Part 1 of an Interview with FBI Assistant Director Dave Szady
start with the basics. What's counterintelligence?
broader than just espionage--the traditional spy game. It also includes
the protection of our critical national assets. And by that, I don't mean
the bridges, the railroad stations, the nuclear plants. I mean things like
our country's advanced technologies, its weapons systems, its military
capacities--classified information and systems that are strategically important
to our nation's well-being. Counterintelligence, or CI, also involves protecting
trade secrets and guarding against operations or disinformation campaigns
that would disadvantage the U.S.
the FBI's role in counterintelligence?
lead agency for exposing, preventing, and investigating intelligence activities
on U.S. soil. We run our own investigations and coordinate investigations
of other agencies. Simply put, we're on point to protect the U.S. from
intelligence threats within our country. We've also got the lead on cases
overseas involving potential espionage.
counterintelligence the FBI's #2 priority?
threat is incredibly serious. It strikes at the heart of our national security--our
political, military, and economic strengths; our position in the world;
our future as a country. That's why only terrorism, with its threat of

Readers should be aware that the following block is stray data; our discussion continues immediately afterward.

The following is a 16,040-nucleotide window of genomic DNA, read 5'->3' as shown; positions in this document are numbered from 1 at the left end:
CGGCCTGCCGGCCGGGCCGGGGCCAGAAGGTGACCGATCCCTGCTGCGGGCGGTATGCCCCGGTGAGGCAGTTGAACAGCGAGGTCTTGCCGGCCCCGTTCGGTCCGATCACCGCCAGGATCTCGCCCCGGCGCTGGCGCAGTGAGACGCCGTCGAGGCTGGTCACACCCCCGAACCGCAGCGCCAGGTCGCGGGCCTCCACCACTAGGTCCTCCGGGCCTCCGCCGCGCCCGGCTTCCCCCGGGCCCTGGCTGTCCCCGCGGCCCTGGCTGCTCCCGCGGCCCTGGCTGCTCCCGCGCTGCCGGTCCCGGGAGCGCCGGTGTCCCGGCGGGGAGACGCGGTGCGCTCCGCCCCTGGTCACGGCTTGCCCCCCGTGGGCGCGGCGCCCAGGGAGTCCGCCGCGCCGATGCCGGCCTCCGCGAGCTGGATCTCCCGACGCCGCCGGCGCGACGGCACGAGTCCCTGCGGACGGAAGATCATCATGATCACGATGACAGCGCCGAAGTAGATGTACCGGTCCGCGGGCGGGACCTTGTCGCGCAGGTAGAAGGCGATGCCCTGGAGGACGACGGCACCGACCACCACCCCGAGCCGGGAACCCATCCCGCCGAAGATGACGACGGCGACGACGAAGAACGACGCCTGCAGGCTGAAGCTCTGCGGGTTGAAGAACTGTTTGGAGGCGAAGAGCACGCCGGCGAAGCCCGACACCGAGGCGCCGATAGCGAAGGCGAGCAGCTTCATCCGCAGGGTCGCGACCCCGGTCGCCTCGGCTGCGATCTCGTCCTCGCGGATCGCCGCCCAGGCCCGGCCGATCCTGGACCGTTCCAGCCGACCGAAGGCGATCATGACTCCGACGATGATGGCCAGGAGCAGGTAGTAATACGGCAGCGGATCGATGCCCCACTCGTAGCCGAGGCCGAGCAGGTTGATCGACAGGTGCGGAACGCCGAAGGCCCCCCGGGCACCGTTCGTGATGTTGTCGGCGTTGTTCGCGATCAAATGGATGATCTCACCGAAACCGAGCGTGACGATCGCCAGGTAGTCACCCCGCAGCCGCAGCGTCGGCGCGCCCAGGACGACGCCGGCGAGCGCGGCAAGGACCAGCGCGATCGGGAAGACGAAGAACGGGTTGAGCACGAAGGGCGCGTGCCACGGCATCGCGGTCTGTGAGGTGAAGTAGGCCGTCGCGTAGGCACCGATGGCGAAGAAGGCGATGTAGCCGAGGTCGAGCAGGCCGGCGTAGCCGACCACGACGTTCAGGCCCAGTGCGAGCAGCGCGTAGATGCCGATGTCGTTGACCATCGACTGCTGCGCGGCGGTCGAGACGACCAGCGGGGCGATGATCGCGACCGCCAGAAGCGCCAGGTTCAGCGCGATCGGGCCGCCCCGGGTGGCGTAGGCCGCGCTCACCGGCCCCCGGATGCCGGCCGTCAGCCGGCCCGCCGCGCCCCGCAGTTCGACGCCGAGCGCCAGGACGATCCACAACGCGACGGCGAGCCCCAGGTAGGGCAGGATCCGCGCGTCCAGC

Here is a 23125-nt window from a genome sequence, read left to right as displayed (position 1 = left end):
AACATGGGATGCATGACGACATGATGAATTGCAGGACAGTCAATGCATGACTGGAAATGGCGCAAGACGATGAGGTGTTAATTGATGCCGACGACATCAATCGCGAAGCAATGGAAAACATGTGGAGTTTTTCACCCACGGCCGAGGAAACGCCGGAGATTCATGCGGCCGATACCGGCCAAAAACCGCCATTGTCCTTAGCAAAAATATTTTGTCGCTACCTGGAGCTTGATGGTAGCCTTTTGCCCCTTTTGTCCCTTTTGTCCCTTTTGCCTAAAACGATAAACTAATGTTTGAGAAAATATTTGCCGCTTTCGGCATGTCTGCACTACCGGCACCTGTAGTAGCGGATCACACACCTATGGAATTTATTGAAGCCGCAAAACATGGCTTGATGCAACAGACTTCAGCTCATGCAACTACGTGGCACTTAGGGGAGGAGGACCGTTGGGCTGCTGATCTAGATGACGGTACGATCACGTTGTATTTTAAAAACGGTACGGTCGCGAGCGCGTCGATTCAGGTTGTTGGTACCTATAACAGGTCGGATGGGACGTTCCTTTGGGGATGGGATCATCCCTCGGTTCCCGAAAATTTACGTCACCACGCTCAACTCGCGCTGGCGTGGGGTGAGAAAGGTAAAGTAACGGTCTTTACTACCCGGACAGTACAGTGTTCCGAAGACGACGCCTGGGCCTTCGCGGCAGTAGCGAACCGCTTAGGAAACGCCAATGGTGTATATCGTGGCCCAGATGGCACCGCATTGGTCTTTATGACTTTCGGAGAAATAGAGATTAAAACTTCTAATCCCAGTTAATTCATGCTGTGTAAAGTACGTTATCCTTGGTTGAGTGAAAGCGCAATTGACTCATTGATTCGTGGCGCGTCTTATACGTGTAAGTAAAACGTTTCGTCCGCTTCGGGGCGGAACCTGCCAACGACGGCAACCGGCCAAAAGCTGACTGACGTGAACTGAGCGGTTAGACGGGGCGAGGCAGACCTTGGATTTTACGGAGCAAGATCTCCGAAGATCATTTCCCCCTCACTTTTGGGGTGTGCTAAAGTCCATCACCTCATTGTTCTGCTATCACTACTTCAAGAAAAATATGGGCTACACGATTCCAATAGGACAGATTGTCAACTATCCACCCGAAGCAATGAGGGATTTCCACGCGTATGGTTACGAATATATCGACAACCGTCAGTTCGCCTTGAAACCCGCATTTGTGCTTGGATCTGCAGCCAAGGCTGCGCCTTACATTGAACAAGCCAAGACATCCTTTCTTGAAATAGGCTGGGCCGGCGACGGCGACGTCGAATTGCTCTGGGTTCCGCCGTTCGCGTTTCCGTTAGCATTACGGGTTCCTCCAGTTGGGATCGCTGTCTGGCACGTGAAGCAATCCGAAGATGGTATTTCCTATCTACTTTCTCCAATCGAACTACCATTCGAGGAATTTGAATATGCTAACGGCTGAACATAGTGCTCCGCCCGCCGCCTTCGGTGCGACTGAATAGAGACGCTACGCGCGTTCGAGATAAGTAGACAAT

direct attacks and bombings and mass casualties, ranks above it.
the threat changed since the end of the Cold War?
In the Cold
War, the threat was what we call "symmetric." It was predictable, clear,
and geographically limited to the Soviet Union and the bloc countries.
Today, the threat is "asymmetric." It's coming at us from a lot of different
directions. It's no longer just our traditional adversaries who want to
steal our secrets, but sometimes even our allies. And how they go about
it has changed. Embassies and consulates are still used as a basis of operations
for intelligence services. But now foreign governments are also using students,
visiting delegations, scientists, and false front companies to get at our
secrets. And the threat is just as severe in places like Alabama, Kentucky,
Maine, and Iowa as it is in New York or Washington, because the classified
projects, the universities, and the corporations being targeted exist throughout
economic espionage now such a serious threat?
espionage attempts to disadvantage the U.S. unfairly without legitimate
competition. For example, the U.S. spends billions on research and development,
and someone comes in and steals that research and tries to sell it, in
some cases back to our own country. Billions of dollars can be lost, and
anytime you impact our country's economic viability in such a significant
way you impact its national security. There's also a lot of dual use technology
or export-controlled technology that can be used for weapons of mass destruction
or military systems. So it's vital that the FBI prevent countries from
stealing our trade secrets, our proprietary information, and our embargoed
technology because it undermines both our economic and national security.